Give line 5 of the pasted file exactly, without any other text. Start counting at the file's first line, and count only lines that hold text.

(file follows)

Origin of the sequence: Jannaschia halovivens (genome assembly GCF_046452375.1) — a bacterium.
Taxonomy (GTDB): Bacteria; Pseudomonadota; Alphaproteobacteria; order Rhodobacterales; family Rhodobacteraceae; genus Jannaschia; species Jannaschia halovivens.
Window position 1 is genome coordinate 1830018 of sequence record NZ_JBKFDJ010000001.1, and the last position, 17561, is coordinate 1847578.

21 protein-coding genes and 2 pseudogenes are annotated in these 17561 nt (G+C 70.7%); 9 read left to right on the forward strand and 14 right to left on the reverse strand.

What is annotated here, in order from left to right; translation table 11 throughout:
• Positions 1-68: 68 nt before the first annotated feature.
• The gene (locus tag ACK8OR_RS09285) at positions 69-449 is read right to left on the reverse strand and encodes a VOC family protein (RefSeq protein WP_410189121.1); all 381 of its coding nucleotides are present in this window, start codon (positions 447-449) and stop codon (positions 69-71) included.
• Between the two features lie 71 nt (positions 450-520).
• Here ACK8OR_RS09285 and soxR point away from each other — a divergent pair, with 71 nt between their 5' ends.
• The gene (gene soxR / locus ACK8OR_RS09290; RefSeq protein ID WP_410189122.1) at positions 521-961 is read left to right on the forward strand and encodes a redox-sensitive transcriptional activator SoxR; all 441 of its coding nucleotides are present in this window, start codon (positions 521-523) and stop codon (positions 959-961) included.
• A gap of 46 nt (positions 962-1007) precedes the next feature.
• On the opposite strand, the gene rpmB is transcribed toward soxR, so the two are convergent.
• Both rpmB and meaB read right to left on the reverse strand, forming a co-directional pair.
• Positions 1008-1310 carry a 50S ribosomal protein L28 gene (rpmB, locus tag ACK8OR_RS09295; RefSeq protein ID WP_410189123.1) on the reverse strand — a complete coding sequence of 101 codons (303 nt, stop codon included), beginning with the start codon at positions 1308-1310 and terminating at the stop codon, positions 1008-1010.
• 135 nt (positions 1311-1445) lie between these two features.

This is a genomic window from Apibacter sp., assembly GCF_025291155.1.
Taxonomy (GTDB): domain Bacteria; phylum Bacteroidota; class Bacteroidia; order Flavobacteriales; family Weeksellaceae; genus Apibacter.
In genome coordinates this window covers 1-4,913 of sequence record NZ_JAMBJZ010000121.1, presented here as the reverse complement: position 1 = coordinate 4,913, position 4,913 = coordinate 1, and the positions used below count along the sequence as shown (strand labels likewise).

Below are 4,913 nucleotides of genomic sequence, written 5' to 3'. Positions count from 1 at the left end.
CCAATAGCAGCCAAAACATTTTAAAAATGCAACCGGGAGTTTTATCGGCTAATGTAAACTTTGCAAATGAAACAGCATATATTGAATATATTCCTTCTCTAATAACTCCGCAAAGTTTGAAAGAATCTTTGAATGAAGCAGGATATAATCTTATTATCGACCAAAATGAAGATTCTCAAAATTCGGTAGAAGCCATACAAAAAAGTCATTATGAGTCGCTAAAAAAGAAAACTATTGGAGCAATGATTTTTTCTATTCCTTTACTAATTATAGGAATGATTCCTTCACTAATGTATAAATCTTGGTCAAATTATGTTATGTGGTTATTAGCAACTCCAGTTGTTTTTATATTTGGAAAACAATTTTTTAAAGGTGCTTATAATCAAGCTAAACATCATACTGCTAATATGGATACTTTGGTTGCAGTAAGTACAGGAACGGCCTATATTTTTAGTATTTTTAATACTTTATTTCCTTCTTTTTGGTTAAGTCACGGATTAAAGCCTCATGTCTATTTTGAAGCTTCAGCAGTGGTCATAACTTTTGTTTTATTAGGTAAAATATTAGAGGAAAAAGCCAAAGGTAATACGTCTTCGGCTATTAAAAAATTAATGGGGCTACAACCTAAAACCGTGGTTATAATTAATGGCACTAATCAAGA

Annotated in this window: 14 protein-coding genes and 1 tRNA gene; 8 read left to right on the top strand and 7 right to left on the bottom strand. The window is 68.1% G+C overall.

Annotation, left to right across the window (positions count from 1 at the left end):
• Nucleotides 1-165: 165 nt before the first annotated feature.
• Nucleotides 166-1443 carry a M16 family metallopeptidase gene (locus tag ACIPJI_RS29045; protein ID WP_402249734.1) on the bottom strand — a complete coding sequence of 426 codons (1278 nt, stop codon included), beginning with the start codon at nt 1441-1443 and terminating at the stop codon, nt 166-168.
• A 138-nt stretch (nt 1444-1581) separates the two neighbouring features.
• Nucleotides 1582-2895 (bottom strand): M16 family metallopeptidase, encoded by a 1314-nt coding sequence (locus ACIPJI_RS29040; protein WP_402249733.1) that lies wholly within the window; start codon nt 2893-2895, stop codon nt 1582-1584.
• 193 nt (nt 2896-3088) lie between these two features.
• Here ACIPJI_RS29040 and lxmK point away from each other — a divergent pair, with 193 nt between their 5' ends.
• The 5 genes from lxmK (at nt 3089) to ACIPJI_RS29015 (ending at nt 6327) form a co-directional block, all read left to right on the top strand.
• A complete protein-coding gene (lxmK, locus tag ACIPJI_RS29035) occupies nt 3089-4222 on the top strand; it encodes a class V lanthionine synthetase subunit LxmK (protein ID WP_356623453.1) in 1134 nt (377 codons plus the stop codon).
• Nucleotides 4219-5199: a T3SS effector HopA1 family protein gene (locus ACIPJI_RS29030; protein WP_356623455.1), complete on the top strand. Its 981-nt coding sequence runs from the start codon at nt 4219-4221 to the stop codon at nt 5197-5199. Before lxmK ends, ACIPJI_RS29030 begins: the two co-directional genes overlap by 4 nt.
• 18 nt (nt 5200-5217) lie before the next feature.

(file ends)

What is annotated here, in order from left to right; translation table 11 throughout: